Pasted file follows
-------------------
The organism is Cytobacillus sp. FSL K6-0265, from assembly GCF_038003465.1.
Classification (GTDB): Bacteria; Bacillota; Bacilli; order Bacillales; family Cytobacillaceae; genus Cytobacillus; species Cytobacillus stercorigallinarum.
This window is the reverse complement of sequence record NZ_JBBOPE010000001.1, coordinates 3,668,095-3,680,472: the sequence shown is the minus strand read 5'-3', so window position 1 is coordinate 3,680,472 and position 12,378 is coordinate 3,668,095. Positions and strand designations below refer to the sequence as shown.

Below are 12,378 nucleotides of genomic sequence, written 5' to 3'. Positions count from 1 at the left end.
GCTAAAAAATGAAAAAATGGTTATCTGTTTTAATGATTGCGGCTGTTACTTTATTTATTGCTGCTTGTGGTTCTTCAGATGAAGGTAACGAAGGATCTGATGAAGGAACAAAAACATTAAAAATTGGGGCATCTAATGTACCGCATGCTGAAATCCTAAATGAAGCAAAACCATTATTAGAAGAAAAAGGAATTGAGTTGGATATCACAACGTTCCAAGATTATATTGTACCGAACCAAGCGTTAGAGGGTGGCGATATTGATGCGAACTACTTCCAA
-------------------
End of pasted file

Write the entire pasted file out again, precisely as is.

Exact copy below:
The organism is Cytobacillus sp. FSL K6-0265, from assembly GCF_038003465.1.
Classification (GTDB): Bacteria; Bacillota; Bacilli; order Bacillales; family Cytobacillaceae; genus Cytobacillus; species Cytobacillus stercorigallinarum.
This window is the reverse complement of sequence record NZ_JBBOPE010000001.1, coordinates 3,668,095-3,680,472: the sequence shown is the minus strand read 5'-3', so window position 1 is coordinate 3,680,472 and position 12,378 is coordinate 3,668,095. Positions and strand designations below refer to the sequence as shown.

Below are 12,378 nucleotides of genomic sequence, written 5' to 3'. Positions count from 1 at the left end.
GCTAAAAAATGAAAAAATGGTTATCTGTTTTAATGATTGCGGCTGTTACTTTATTTATTGCTGCTTGTGGTTCTTCAGATGAAGGTAACGAAGGATCTGATGAAGGAACAAAAACATTAAAAATTGGGGCATCTAATGTACCGCATGCTGAAATCCTAAATGAAGCAAAACCATTATTAGAAGAAAAAGGAATTGAGTTGGATATCACAACGTTCCAAGATTATATTGTACCGAACCAAGCGTTAGAGGGTGGCGATATTGATGCGAACTACTTCCAA